By Ansalee Morrison, Jeanette Bennett and Sydnie Storer
We thought inside the box for this color-coded tour of Utah County. Using the palette of the standard 24-pack of Crayola crayons, we collected 24 short but colorful stories about favorite foods, playful places and interesting icons, all brightly hued and happy to be a part of Utah Valley’s mural. Flip through this kaleidoscopic collection and discover sparkling gems of Utah Valley’s crayon box.
Fish in the Cerulean Sea: FishKiss Fish Spa
This building of sky blue — known to Crayola as cerulean — is home to the first fish spa in Provo. In summer 2017, high school pals Jameson Tanner, Porter Willis and Will Wright traveled to Jameson’s LDS mission area of Thailand. They tried fish pedicures at a night market, which sparked a business plan. The day they returned to Utah, the three entrepreneurs met with a business counselor, determined to bring fish pedicures to Utah Valley.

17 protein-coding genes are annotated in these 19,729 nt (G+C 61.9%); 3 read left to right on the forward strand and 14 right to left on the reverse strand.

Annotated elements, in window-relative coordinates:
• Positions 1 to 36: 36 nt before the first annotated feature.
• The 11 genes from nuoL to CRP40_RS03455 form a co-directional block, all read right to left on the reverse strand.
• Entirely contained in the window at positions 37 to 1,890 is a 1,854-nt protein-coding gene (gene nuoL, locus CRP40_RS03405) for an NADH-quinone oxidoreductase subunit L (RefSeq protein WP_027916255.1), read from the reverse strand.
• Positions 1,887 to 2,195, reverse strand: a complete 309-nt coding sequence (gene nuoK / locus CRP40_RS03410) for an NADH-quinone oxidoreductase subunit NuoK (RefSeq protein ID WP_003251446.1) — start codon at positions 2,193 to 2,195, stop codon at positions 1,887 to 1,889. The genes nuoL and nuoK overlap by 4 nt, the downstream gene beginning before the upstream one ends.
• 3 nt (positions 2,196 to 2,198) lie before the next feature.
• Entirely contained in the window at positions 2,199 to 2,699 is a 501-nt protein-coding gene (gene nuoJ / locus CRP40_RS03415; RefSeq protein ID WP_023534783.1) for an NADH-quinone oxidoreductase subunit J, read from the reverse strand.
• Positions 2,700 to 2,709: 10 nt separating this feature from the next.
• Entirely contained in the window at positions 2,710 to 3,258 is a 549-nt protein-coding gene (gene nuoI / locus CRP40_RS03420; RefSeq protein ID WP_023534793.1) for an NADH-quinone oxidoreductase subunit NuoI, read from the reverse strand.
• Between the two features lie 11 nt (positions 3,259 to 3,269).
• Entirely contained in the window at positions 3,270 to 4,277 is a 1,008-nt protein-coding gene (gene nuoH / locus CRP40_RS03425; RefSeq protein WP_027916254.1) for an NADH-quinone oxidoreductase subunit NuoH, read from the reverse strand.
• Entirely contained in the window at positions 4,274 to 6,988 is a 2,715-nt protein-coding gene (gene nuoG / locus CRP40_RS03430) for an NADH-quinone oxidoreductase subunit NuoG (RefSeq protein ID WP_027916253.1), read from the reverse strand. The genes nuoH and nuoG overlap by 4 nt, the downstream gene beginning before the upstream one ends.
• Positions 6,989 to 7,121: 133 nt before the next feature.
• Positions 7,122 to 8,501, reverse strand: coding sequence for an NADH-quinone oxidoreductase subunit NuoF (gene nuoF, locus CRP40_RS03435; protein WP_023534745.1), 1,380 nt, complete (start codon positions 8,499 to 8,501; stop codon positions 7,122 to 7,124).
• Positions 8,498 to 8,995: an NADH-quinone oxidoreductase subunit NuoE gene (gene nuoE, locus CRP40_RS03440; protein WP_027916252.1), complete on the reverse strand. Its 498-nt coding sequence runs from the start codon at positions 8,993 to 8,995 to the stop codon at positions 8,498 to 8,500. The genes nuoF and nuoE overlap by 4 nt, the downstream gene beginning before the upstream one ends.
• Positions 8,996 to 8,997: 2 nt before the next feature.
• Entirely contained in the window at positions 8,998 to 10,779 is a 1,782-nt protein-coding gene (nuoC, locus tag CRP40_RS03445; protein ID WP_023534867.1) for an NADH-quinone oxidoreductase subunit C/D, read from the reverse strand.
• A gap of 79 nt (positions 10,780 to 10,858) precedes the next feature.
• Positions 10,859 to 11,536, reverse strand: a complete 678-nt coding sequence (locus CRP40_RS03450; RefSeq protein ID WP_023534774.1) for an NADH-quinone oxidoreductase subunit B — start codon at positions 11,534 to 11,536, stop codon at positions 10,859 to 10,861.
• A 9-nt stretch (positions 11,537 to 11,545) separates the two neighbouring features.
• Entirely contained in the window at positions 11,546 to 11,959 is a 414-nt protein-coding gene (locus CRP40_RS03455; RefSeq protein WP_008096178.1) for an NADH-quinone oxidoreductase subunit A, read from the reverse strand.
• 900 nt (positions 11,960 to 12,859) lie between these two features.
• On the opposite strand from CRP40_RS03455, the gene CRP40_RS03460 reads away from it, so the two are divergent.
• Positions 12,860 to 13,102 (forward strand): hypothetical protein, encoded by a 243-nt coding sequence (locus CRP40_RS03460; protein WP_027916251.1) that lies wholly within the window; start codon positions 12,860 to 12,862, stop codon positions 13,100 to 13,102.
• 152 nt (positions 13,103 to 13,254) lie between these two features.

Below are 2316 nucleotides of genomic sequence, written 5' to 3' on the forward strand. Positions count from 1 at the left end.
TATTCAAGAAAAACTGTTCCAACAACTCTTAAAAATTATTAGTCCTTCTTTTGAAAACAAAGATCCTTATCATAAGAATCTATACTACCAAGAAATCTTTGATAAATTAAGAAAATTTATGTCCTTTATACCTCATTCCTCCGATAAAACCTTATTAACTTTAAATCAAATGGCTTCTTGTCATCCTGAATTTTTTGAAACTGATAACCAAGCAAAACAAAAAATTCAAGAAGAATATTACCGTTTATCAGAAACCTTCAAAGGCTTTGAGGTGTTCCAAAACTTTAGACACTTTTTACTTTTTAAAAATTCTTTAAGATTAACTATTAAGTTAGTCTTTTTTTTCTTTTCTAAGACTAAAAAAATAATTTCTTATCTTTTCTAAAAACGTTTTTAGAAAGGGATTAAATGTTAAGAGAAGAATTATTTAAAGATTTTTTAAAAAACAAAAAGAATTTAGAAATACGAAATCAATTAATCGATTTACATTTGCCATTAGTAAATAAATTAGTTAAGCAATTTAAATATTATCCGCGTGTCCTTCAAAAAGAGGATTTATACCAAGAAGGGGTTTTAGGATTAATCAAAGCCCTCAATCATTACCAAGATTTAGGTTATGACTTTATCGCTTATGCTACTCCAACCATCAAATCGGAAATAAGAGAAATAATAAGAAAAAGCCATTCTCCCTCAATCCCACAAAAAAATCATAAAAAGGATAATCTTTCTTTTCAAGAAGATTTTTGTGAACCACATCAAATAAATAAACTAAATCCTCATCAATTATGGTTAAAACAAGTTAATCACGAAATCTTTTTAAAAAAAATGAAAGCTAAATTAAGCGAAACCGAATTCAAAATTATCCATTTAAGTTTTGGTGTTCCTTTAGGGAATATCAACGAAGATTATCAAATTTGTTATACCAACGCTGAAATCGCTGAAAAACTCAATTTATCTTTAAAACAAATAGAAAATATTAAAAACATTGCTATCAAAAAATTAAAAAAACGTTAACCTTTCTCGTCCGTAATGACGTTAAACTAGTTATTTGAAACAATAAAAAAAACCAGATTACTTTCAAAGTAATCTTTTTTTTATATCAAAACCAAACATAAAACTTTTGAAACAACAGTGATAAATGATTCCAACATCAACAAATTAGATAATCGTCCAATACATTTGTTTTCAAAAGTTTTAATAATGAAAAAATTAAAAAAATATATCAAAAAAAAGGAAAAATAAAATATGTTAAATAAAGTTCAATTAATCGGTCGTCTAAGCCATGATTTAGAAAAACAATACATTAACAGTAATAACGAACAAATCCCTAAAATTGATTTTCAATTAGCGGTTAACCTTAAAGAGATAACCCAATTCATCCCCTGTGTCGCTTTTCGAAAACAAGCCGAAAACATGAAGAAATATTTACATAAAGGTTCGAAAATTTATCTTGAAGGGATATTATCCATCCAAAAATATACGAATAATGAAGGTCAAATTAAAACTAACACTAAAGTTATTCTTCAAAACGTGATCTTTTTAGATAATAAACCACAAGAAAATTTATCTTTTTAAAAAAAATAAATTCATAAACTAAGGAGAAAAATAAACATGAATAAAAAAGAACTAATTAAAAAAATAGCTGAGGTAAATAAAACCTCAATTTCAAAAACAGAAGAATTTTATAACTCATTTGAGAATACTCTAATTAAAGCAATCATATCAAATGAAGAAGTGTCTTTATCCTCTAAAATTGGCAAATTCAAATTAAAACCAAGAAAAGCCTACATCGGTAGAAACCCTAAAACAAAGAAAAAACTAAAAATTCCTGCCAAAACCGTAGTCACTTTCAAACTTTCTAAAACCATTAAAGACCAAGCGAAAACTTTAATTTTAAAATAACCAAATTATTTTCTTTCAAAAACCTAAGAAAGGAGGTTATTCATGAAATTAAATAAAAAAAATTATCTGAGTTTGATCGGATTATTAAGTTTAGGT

Almost exactly a year later, they opened FishKiss Fish Spa in downtown Provo, complete with five tanks filled with 180 garra rufa fish in each tank.
Crime-Fighting Yellow Green: Columbia Lane Tunnel Mural
For Jess Smart Smiley, going green on the Columbia Lane Mural meant a couple of things: honoring the greenery of his hometown of Provo, continuing to experiment with the “Halloween green” from his first published graphic novel called “Upside Down: A Vampire Tale” and offering a nod to his alma mater UVU. The Columbia Lane Tunnel Mural is one of several murals in the downtown Provo area.
By turning the tunnel below Columbia Lane along the Provo River Parkway into a street art gallery, Provo Police Department hoped to discourage graffiti and other petty crimes in the area.
Gray Mountains Majesty: Mount Timpanogos Shack